Ožbej Kotnik, 17, of Slovenia bested a field of 30 competitors from seven states and two European countries on Feb. 19 at Brattleboro’s Harris Hill Ski Jump.
Dana Sprague/Special to The Commons
Ožbej Kotnik, 17, of Slovenia bested a field of 30 competitors from seven states and two European countries on Feb. 19 at Brattleboro’s Harris Hill Ski Jump.

Harris Hill ski jump returns, rising above a tree-tapping thaw

Despite unseasonably warm weather, organizers pull together another great weekend of competition and fun

BRATTLEBORO — With more wins than any other late-model stock-car racer at Barre's Thunder Road Speedbowl, Gov. Phil Scott has plenty of experience with speed sports. But standing at the base of Brattleboro's Harris Hill over the weekend, he apologized for not taking a turn at Vermont's sole Olympic-size ski jump.

“I fully intended to compete,” the 64-year-old Scott told a crowd of thousands upon Saturday's start of the annual Presidents Day weekend competition. “But unfortunately, I left my skis at home.”

That left 17-year-old Slovenian Ožbej Kotnik to leap nearly 90 meters on Sunday and win the 101st annual tournament memorializing the hill's late founder, Fred Harris.

“This is one of the best competitions of my life,” said Kotnik, who flew 4,000 miles from his homeland as part of a field of 30 competitors from seven states and two European countries. “The crowd, they pump you up.”

Kotnik bested 23-year-old fellow Slovenian Vid Vrhovnik, who landed the longest jumps of the weekend, only to see one shorter 82-meter leap pull down his overall score.

“It's nice,” Vrhovnik said of the century-old Brattleboro hill in a sport dominated by ramps atop scaffolding. “The new ones are all the same.”

The tournament ended with several more winners - beginning with the snowmakers who defied a thaw so prolonged, the town's primary maple syrup producer (the Robb Family Farm) has begun tapping and boiling.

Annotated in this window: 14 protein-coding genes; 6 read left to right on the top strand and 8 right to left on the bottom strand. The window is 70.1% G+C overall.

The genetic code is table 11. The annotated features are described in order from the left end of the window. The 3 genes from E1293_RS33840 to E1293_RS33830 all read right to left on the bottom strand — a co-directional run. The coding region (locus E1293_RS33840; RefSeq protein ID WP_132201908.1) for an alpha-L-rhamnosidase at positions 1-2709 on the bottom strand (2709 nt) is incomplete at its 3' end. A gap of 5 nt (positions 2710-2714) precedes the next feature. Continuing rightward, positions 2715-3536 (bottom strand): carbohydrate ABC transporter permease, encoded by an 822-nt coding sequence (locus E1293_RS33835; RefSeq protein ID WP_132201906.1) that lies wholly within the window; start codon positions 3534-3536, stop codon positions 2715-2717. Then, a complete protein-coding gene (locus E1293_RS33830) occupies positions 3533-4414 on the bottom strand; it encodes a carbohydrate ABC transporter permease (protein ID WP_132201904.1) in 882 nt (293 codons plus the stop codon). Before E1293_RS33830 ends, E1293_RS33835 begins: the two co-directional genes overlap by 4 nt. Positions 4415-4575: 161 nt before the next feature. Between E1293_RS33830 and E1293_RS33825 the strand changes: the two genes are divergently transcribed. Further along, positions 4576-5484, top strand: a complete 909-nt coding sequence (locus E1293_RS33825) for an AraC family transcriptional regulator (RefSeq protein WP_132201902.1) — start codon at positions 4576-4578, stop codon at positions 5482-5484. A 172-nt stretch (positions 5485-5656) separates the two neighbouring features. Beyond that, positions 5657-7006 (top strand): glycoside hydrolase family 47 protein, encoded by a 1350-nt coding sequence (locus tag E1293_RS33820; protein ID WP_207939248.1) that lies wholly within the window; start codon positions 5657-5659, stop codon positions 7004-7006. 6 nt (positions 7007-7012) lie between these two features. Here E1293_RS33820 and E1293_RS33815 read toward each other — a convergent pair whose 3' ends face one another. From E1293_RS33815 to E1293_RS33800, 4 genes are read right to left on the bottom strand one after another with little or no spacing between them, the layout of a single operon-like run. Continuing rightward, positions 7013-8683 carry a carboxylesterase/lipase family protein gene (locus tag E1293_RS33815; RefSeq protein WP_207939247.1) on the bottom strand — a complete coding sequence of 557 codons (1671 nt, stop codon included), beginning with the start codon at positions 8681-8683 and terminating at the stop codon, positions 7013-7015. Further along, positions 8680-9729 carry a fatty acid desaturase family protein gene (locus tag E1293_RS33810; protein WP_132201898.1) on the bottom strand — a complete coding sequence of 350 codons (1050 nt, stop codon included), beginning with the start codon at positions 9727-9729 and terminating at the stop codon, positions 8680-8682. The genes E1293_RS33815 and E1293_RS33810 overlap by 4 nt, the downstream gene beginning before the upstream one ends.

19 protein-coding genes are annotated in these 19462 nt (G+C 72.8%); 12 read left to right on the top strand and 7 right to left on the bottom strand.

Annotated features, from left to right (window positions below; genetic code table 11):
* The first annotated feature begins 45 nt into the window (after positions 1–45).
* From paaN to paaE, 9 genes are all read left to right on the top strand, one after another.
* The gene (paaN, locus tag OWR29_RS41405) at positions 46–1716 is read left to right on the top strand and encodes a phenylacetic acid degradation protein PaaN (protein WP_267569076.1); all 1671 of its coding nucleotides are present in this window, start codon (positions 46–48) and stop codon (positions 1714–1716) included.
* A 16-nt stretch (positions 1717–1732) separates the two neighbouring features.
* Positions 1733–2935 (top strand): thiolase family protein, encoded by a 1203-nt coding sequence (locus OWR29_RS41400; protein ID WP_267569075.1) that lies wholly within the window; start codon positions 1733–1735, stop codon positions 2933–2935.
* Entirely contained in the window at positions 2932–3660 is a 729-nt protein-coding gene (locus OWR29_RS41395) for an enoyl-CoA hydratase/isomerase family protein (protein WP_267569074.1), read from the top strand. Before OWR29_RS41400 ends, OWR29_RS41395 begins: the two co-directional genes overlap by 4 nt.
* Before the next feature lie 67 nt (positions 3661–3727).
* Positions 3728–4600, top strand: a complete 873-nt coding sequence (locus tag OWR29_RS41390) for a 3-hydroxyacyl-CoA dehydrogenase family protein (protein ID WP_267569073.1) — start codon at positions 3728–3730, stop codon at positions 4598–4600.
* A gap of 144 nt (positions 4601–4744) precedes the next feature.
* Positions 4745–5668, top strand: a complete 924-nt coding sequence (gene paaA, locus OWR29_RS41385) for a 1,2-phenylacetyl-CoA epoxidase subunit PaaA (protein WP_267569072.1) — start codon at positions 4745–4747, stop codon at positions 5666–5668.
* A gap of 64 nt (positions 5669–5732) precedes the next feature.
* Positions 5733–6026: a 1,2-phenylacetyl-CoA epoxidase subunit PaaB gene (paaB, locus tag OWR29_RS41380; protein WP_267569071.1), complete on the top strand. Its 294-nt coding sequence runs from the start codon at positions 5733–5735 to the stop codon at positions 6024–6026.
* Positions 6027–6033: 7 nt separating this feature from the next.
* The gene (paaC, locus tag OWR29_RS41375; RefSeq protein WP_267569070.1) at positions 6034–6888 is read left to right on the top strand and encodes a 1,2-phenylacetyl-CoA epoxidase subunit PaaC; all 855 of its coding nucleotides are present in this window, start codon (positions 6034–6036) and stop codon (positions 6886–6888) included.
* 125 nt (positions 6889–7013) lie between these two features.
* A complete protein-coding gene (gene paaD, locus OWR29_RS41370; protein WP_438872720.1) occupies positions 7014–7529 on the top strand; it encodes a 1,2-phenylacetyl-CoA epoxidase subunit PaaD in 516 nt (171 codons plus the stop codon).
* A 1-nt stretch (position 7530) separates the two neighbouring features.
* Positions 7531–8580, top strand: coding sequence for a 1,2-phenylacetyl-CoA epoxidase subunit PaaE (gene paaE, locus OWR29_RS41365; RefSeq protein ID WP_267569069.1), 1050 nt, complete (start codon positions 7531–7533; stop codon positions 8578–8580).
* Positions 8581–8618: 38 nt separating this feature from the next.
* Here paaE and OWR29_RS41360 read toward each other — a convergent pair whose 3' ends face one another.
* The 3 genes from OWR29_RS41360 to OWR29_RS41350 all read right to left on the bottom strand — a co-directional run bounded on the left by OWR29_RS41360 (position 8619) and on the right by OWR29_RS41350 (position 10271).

Snowmakers revved up a new gun system with the arrival of record cold on Groundhog Day, only to watch temperatures rise into the 50s last week. When a freeze returned Friday night, crews spread the remaining snow around with shovels and a silage blower, then foot-stomped it in place on skis.

“I had the worst-case scenario in my mind,” chief of competition Todd Einig said after a night of work. “But we're in good shape.”

Einig labored alongside 30-year-old Spencer Knickerbocker, the event's only Brattleboro-born athlete, and 12-year-old Spencer Jones, a promising local up-and-comer in the hill's junior training program.

“It's hard to weather this weather,” said Knickerbocker, head of the nearby Marlboro Nordic Ski Club, which is currently closed because of a lack of snow.

The governor nonetheless arrived Saturday to an icy hill brimming with dozens of volunteers and a sleep-deprived local grounds crew from Evans Construction and Rosinski Masonry.

“I grew up in Vermont but have never been here to witness this event,” Scott told the crowd during the opening ceremony. “It's like sugar season. It takes a lot of work, but you get something special in the end.”

The Republican then climbed to the top of the 30-story-tall hill (a workout, his accompanying state trooper attested) before posing for selfie upon selfie requested by the region's left-leaning crowd.

The governor wasn't the only dignitary in attendance. State Treasurer Mike Pieciak stopped by on a visit to his parents' nearby home. Lacking his own security detail, he made do with his English setter, Jetty.

Peter Graves, the hill's longtime public address announcer, was honored for his coming induction into the U.S. Ski & Snowboard Hall of Fame. Graves, born in Bennington and now of East Thetford, has worked at the Olympics, either as a sportscaster or stadium announcer, since 1980.

(Graves' one exception: He chose Brattleboro over last year's Beijing Winter Games to help Harris Hill celebrate the centennial of its 1922 founding.)

Sandy Harris capped the tournament by presenting the Winged Ski Trophy her father gave annually until he died in 1961 and her mother then bestowed until she died in 1999. Kotnik received the award amid applause from competitors from his homeland, Norway, and states as far away as Alaska.

Fans, for their part, clanged cowbells for all.

Charley Grandinetti, 11, of Massachusetts, recalled visiting the hill in 2019 when he heard Knickerbocker announced as a “hometown hero.” Approaching the jumper to say hello, the boy was surprised when the athlete gave him a medal he had just won.

Grandinetti wore it around his neck over the weekend when he returned to cheer again.

“Considering the weather,” Knickerbocker said as he posed for a reunion photo with his young fan, “this is the absolute best we could expect.”

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